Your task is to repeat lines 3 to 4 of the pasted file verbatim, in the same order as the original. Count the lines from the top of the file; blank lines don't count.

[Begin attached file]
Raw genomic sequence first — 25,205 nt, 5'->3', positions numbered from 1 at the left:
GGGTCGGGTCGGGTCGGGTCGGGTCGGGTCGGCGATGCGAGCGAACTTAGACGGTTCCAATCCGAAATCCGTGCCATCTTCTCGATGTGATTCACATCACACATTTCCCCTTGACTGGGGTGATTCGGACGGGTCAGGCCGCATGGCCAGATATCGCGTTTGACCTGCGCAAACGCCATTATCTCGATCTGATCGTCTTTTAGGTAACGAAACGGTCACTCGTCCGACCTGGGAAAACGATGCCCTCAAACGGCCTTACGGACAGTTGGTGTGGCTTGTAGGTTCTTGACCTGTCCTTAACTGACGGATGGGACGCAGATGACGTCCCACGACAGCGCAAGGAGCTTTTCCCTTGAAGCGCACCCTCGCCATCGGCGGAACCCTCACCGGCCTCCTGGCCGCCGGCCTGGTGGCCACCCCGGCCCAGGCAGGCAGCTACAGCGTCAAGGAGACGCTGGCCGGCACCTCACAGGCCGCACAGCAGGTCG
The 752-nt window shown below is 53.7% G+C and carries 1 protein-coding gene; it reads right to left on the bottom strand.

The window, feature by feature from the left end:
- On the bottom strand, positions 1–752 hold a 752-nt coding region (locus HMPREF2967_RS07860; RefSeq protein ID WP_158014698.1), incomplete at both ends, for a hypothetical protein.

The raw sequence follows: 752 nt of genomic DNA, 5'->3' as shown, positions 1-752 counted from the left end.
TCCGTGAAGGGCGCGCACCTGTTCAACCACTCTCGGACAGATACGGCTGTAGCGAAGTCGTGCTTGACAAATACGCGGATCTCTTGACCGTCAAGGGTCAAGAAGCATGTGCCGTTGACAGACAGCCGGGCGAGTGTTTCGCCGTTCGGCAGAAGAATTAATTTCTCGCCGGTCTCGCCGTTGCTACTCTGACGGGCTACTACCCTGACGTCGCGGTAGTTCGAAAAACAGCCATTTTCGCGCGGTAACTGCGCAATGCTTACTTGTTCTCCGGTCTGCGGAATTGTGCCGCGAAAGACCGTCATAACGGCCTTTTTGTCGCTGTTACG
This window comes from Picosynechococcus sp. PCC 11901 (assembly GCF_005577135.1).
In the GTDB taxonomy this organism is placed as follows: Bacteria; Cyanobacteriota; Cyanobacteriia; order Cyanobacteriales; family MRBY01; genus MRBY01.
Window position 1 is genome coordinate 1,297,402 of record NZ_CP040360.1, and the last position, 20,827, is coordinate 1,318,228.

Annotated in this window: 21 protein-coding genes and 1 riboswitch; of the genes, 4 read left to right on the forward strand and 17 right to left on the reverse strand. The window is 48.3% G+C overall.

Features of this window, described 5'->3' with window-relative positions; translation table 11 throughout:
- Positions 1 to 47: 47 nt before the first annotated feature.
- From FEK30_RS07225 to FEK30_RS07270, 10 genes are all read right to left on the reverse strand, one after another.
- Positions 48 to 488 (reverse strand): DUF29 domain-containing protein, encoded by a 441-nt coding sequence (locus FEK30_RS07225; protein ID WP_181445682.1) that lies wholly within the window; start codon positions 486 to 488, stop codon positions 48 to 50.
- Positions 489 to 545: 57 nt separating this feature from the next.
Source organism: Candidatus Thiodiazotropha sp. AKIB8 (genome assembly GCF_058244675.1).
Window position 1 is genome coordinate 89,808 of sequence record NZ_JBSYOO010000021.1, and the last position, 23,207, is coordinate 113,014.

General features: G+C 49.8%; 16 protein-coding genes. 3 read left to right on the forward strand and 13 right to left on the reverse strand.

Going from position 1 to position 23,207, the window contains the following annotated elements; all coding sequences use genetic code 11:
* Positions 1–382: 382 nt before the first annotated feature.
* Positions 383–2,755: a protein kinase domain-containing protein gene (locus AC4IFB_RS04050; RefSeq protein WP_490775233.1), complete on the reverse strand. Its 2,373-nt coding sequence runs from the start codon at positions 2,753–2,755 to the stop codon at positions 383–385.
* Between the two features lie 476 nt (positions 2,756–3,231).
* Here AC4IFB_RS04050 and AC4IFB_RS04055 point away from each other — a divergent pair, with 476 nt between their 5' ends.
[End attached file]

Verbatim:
The 752-nt window shown below is 53.7% G+C and carries 1 protein-coding gene; it reads right to left on the bottom strand.

The window, feature by feature from the left end: